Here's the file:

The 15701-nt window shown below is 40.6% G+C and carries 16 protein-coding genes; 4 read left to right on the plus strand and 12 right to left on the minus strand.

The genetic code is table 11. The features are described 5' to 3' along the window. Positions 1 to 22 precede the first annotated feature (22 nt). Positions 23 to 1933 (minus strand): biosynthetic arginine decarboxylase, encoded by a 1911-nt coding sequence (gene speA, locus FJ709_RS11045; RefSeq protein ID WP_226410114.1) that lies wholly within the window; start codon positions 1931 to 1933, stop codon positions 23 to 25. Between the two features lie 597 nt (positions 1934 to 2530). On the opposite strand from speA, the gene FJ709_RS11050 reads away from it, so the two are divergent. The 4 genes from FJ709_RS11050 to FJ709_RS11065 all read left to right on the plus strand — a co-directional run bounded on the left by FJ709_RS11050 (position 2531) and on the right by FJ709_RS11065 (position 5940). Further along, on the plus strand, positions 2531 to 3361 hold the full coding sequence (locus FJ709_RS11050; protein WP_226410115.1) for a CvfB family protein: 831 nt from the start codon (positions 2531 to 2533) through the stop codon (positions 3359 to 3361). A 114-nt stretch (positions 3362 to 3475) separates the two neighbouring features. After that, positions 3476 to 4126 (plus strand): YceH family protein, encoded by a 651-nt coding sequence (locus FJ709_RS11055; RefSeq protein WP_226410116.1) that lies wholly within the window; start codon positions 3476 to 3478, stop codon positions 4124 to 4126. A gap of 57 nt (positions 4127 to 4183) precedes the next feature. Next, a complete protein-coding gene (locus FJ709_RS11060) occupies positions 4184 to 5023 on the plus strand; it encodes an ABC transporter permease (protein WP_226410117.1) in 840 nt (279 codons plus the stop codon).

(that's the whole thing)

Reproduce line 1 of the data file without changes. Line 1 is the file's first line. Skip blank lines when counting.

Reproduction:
The 15701-nt window shown below is 40.6% G+C and carries 16 protein-coding genes; 4 read left to right on the plus strand and 12 right to left on the minus strand.